you should not even discuss the problems with
Together the take-home mid-term and final assignments count for 45%
of your final grade. The project counts for 15%.
Homework assignments will make up the remainder (40%) of your
grade, though I reserve the right to consider class participation as a
My office is located in Lansing 305. My extension is 3619. I have scheduled
office hours on M & W 1:00 to 3:00 pm, T & T 9:30 to 11:00 am.
I am often in my office at other times of the day,
and I encourage you to drop in to get hints or
help with course assignments or just to chat.
Maturing as a mathematics student involves reading (engaging) sources
other than those texts covered in class. Equally important is being able to report
the results of your efforts in both written and oral forms. For these reasons, I am
requiring an independent project for the course. I don't expect you to create original
mathematics (that's what a Ph.D is for). What I would like you to do is to read a chapter
from one of the texts below and to report on and summarize the major results and arguments
in the reading.
Your project is due Monday,
9 December 2002 (the beginning of the last week of classes).
It should be the equivalent of about 10 pages typewritten. Feel
free to submit a handwritten copy if your writing is very neat and legible.
Your topic selection should be approved in advance. I will ask for a project proposal and a brief
outline on Friday, 1 November 2002 if you have not already submitted one. During the last two days of
class you will each have 25 minutes to give a brief presentation and answer questions related
to your topic.
The following are suggested readings/topics.
Other topics are possible, but please seek approval prior to 1 November 2002. Names in bold
refer to texts in the additional sources section below.
- "Polygons and Area". Chapter 13 (pages 184-197) in Moise. Great for those interested in
- "Constructions with Ruler and Compass". Chapter 19 (Part I: pages 264-275) in Moise. Great for those interested in
- "Constructions with Ruler and Compass". Chapter 19 (Part II: pages 278-294) in Moise. For
those with an interest in abstract algebra.
- "Proportionality without Numbers". Chapter 20 (pages 295-313) in Moise. For
those with an interest in analysis.
- "Double Elliptic Geometry". Chapter VII in An Introduction to Non-Euclidean
Geometry by David Gans. (Also see Appendix A of our text by Greenberg.)
- "Single Elliptic Geometry". Chapter VIII in An Introduction to Non-Euclidean
Geometry by David Gans. (Also see Appendix A of our text by Greenberg.)
- "Elliptic Geometry and Trigonometry". Chapter VII in Wolfe.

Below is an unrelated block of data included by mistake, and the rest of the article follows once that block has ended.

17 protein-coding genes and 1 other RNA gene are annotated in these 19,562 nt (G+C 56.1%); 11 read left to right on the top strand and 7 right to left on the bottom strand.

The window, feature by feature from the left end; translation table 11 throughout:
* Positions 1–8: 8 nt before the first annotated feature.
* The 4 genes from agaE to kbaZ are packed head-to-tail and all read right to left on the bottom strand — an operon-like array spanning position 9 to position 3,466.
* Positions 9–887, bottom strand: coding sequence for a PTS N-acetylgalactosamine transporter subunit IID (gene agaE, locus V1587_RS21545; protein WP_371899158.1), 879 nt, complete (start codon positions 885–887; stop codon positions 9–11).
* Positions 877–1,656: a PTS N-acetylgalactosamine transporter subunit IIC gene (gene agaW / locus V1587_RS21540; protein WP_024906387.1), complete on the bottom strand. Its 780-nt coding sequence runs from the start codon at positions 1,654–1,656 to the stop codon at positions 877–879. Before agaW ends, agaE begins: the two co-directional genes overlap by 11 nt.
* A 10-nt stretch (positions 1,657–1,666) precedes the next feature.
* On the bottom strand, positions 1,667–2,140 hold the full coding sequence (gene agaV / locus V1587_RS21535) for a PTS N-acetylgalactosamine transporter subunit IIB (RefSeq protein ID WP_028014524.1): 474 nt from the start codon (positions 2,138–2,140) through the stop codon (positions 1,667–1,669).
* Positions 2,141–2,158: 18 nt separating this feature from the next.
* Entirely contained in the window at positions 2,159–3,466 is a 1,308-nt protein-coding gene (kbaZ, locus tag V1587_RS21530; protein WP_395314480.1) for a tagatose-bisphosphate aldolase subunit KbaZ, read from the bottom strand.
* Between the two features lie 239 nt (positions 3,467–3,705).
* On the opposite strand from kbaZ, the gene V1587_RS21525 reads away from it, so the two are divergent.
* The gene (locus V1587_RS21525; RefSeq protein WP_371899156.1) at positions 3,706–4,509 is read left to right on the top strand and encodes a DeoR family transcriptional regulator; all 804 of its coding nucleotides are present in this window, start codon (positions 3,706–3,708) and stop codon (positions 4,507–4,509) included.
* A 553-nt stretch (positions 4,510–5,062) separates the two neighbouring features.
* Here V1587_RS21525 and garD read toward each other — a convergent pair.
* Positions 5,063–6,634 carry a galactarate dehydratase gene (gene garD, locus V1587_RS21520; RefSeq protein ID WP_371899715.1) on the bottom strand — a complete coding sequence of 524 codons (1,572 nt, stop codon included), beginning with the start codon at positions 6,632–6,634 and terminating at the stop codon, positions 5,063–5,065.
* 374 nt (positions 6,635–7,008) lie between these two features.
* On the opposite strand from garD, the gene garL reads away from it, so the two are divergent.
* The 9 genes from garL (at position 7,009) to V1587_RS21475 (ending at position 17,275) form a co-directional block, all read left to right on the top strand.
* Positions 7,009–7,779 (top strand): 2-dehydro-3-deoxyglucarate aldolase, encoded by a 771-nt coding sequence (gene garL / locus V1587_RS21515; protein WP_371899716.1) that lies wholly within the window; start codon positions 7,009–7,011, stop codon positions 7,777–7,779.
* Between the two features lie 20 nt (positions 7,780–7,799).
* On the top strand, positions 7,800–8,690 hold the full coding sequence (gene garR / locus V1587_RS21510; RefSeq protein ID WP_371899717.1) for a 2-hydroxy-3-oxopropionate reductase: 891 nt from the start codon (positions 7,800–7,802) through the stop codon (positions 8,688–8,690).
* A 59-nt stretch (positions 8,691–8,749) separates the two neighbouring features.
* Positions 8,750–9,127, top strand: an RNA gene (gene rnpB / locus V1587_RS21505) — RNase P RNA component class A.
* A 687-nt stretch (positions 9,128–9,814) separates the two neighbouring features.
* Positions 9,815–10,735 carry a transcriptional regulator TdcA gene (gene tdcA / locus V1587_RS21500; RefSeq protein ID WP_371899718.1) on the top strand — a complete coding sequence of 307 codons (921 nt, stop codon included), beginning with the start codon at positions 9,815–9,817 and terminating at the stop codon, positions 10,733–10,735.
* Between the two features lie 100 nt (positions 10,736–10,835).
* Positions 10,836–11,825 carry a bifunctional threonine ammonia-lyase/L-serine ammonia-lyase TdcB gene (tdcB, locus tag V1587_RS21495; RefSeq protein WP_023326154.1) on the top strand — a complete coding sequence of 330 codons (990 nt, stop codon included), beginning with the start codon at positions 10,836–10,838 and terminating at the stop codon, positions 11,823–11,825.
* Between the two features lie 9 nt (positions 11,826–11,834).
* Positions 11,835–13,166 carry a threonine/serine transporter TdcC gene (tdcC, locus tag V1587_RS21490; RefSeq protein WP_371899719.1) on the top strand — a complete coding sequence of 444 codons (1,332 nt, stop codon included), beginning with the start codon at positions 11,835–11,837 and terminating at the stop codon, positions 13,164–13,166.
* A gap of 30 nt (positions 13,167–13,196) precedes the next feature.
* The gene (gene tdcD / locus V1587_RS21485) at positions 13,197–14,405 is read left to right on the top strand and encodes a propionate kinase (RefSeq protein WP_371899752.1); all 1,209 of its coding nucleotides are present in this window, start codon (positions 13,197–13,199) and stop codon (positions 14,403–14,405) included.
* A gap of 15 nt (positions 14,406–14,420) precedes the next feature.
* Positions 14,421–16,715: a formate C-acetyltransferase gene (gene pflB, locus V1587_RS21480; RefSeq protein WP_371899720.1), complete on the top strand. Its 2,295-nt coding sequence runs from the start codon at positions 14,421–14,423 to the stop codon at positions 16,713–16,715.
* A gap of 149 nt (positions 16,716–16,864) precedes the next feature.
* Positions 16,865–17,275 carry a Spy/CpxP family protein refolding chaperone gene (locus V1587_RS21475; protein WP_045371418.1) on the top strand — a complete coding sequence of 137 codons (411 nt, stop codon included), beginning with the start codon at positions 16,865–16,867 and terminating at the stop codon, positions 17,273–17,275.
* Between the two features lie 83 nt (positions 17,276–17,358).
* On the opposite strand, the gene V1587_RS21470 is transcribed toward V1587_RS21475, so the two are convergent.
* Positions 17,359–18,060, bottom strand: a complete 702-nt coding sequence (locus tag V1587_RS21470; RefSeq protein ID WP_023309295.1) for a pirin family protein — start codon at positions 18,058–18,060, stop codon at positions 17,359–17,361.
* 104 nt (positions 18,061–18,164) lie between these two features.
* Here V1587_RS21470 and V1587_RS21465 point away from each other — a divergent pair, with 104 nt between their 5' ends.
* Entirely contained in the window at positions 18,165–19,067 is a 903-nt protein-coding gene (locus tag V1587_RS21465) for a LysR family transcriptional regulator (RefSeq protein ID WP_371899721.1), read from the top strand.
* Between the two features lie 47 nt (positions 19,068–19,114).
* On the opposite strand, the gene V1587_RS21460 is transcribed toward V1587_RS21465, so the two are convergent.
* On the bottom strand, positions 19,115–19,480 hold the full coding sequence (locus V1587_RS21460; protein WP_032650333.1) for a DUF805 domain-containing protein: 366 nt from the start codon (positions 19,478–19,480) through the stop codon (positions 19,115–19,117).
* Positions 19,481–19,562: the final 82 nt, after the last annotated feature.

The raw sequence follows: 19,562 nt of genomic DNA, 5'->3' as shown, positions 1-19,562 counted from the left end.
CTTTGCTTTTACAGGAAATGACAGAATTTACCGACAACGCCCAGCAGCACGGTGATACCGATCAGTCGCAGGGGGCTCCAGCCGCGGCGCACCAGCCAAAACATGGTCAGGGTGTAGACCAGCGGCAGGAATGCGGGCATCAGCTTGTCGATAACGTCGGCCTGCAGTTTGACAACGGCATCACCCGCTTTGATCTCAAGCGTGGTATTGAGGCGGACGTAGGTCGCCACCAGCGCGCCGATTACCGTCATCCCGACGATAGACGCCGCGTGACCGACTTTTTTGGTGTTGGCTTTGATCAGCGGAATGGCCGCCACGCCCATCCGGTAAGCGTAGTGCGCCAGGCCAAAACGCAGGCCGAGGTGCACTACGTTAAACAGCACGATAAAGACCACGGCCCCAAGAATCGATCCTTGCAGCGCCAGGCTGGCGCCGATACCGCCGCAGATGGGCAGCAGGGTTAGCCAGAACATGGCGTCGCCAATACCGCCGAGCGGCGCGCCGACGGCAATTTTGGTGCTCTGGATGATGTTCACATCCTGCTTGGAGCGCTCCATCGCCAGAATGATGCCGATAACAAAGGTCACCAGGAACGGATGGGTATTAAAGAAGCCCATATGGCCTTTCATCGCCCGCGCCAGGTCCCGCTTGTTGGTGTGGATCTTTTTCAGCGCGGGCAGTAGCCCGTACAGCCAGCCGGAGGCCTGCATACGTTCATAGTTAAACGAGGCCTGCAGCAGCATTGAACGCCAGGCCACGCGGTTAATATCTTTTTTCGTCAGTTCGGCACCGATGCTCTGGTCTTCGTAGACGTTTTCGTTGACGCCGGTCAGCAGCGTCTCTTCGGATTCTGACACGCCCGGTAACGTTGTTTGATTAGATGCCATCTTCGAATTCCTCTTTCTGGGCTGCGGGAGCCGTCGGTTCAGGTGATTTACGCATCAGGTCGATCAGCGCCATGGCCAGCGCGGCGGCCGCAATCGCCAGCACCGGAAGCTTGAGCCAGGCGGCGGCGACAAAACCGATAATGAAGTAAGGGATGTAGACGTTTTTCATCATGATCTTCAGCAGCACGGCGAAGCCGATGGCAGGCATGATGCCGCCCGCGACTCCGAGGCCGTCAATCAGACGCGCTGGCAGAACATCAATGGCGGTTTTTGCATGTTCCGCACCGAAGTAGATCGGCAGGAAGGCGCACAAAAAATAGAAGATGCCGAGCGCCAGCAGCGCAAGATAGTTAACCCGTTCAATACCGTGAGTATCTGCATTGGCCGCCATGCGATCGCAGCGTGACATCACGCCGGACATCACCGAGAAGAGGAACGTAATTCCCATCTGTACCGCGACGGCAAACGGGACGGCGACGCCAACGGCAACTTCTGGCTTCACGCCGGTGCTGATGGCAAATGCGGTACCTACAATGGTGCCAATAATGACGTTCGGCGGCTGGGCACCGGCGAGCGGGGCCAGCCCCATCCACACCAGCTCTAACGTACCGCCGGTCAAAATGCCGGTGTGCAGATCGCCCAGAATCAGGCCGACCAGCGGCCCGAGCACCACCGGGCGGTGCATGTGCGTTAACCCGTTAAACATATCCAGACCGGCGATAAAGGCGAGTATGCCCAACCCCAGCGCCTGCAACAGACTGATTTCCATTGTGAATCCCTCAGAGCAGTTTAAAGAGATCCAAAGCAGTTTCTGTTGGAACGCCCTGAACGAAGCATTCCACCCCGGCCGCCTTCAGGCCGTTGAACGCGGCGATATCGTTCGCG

(Also see Appendix A of our text by Greenberg.)
- "Symmetries and Groups". Chapter 1 of Groups and
Geometry by Roger Lyndon.
- Chapters I and II of Projective
Geometry by John Wesley Young.
- "Metric Postulates for Plane Geometry" by Saunders McLane in Selected Papers on Geometry.
- "Geometry and the Diamond Theory of Truth". Chapter 4 in Trudeau.
- "Historical Background of Mathematical Logic". Chapter 1 in A Profile of Mathematical
Logic by Howard DeLong.
- "Buffon's Needle Experiment" by Brindell Horelick and Sinan Koont.
Module 242 UMAP Modules Tools for Teaching 1977-79. (Determining the value of pi
- With prior approval, any geometry related topic in these journals: American Mathematical Monthly,
Journal of Undergraduate Mathematics,
Mathematics Magazine, or
College Mathematics Journal.
- With prior approval, any geometry related topic in some other text.
The following texts have been placed On Reserve in the Library. Readings
will be assigned in some of these texts, others are for your reference.
- Bonola, Non-Euclidean Geometry. An amazing book which could be used as a
source for projects or for an independent study. Contains many original sources.
- Heath (trans.), Euclid: The Elements. If you want to know what Euclid
actually said, it's here. It can be rough going because of the style, but all mathematicians
should look at this at least once in their lives. Now is your chance!
- Hilbert, Foundations of Geometry. Concise! From the master himself.
- Kulczycki, Non-Euclidean Geometry. Chapter 1 presents a nice historical
treatment of the subject.
- Meschkowski, Non-Euclidean Geometry. You should read the introduction.
- Moise, Elementary Geometry from and Advanced Standpoint. Lots of nice topics
and a resource for projects.
- Trudeau, The Non-Euclidean Revolution.
It can serve as a companion for our text. Read
it for pleasure, or suggest it to your friends when they ask you what this course is
- Singer, Geometry: Plane and Fancy. A nice source for material on the hyperbolic
plane and especially geometry on the sphere.
- Wolfe, Non-Euclidean Geometry. A bit old-fashioned. It was used as the text
for this course 30 years ago. Has some nice material.
- Wylie, Foundations of Geometry. Another possible choice as a text for this
- Selected Papers on Geometry. Contains some articles that could be the basis of
a final project.